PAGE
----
I've found some pictures (this is a NEW camera) on Flikr, which is what finally decided me on this particular camera.  To be honest, looking back at the Sony pictures and comparing them to the Canon . . . I just felt the Sony produced a more vivid picture, despite the lower megapixel.  This may just have been because I got to use the Sony in a wider range of situations, so I had a better feel for some things.  But I just felt better about going back to the Sony cameras this time.

I can't wait!

Yeah, this is a bit irresponsible, but I'll be paid in about a week (early, at my request -- nice of them!).  Russ gets paid tomorrow and he'll be paid the last day he's here.  (I did mention Russ coming home for a few days, right?  Yay!)  He will also have money coming from the classes he's teaching here the week he's back.  I am waiting for the payment from Smashwords so I can disburse money to the ACOA authors and editor and that should be soon, too.

I have been scanning in old slides (1400 of them so far), which has also been a lot of fun.  And adding cd/dvd's full of older pictures into the Lightroom database.  I LOVE Lightroom. This is the first program I've found that is easy to use for sorting pictures. I'll need to upgrade to Lightroom 4 at some point, but I'm really happy with what I have.  I already have over 10,000 pictures in the database and I haven't hardly started.  Yes, this is a lifetime commitment just to get the rest of the pictures I've already taken into it!  ACK!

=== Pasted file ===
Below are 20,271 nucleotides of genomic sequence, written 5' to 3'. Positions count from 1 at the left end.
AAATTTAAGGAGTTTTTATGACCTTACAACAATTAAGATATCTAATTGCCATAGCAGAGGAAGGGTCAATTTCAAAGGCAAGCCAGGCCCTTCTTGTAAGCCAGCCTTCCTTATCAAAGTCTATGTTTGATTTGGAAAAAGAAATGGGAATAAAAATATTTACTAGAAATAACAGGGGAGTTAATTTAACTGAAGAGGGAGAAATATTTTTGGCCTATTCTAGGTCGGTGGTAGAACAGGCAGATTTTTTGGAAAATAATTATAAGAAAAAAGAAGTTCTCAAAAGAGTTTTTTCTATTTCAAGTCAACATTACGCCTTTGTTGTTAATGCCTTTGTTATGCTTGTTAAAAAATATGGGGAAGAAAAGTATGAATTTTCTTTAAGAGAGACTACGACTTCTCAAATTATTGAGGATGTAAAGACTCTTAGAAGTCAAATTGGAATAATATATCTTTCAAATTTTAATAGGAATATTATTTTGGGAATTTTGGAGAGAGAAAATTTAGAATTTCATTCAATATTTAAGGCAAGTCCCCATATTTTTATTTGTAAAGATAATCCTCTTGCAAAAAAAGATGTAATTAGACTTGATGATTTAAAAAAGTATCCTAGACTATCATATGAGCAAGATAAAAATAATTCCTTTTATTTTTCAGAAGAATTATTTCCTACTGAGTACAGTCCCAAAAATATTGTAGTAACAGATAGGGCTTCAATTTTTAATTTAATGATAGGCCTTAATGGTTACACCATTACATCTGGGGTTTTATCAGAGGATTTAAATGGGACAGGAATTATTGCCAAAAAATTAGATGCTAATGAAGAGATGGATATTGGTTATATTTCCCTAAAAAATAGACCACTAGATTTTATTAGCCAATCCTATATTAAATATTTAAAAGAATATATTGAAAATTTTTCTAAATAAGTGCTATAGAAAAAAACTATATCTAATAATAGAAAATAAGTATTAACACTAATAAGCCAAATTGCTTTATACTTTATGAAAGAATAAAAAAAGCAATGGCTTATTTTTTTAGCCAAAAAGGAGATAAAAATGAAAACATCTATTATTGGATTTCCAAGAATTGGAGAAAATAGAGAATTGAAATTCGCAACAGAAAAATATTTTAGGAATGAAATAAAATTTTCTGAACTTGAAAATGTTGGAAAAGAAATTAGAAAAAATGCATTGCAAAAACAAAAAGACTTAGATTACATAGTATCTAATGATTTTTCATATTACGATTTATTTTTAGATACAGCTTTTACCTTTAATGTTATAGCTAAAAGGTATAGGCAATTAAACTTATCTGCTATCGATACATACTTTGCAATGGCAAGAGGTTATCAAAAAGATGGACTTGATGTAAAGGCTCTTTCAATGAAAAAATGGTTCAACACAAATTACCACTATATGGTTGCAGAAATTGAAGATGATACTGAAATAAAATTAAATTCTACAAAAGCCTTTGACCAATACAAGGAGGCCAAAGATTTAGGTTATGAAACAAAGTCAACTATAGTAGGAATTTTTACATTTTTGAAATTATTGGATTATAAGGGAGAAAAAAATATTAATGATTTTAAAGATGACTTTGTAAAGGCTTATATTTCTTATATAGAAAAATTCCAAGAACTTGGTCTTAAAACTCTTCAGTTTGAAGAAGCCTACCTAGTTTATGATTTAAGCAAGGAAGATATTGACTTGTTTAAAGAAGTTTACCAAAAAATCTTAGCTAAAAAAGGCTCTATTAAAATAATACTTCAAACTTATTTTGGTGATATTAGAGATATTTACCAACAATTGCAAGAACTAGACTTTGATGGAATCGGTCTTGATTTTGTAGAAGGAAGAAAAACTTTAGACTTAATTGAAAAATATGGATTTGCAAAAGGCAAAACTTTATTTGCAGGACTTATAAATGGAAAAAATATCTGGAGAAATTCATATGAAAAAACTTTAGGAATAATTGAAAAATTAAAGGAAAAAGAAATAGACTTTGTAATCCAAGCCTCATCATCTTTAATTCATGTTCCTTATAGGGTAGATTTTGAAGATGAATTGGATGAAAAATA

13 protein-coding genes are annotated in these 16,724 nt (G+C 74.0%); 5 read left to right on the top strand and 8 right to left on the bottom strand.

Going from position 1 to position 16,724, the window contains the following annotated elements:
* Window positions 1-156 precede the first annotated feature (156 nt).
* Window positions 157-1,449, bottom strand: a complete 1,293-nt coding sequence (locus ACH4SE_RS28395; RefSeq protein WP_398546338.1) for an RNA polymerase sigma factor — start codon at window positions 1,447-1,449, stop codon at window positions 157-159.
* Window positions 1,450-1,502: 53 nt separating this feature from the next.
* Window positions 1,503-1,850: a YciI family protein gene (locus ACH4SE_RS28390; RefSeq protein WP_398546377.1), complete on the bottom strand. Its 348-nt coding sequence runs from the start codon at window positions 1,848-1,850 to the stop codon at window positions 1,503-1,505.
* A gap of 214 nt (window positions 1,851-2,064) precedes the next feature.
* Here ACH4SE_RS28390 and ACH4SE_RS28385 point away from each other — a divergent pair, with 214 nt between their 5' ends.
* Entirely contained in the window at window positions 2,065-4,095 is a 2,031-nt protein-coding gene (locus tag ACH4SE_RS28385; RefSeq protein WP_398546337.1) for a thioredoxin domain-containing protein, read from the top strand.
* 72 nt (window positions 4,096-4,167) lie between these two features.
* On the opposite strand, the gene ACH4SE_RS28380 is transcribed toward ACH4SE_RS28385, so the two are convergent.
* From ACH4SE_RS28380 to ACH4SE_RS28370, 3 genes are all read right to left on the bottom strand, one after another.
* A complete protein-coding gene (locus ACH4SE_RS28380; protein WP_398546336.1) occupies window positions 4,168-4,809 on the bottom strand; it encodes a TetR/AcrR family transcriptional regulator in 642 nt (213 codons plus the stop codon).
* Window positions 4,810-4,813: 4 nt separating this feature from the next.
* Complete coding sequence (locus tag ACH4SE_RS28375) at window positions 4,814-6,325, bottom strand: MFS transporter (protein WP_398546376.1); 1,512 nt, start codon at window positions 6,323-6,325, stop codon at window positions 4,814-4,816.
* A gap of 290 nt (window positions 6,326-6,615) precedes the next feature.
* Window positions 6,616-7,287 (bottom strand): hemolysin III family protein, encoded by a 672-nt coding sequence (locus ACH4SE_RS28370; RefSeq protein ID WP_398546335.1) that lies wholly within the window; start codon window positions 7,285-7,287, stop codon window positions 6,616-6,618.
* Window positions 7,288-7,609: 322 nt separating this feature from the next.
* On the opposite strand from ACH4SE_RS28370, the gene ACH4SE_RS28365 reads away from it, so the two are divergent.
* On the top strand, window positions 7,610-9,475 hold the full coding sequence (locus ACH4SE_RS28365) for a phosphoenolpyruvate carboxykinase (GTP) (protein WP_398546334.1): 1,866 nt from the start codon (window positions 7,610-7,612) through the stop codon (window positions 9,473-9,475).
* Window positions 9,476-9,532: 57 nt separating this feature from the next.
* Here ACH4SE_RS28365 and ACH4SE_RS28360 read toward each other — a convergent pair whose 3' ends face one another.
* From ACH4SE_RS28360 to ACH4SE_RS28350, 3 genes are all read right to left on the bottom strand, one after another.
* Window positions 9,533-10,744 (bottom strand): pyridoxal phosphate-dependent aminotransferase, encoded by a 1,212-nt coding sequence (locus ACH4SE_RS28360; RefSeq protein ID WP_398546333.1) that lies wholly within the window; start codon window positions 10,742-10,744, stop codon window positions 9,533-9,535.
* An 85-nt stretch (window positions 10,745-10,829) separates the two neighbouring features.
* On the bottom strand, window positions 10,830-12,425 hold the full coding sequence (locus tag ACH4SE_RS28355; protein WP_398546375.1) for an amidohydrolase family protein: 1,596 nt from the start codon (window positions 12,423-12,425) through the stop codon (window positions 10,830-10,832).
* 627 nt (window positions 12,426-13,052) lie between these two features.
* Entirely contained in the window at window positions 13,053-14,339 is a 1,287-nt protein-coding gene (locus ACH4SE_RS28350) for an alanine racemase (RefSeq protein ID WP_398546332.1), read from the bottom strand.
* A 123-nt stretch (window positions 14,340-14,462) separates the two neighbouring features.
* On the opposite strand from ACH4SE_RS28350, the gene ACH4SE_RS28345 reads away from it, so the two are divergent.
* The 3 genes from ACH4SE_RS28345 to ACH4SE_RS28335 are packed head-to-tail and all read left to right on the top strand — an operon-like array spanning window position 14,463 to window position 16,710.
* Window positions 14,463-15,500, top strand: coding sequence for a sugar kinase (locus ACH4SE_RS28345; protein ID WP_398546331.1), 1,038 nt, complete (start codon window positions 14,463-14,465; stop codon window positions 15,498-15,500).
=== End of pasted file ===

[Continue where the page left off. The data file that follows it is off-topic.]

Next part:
I just got the notice that the camera shipped.

It's on the way!

I'll just go crazy for a few days now.

Monday, April 09, 2012

THAT moment for a writer

Today I was on the phone, which is rare.  Except for talking to Russ, I don't particularly like phones.  However, someone had asked for a job reference and these people don't seem to like to do those via email. (grin)

We went through everything.  Then the woman asked if she could ask me about something completely different.  Sure.

Her niece has been reading my books (which she thought were in print, not ebook) and loved the Silky novels. She was curious about signed copies.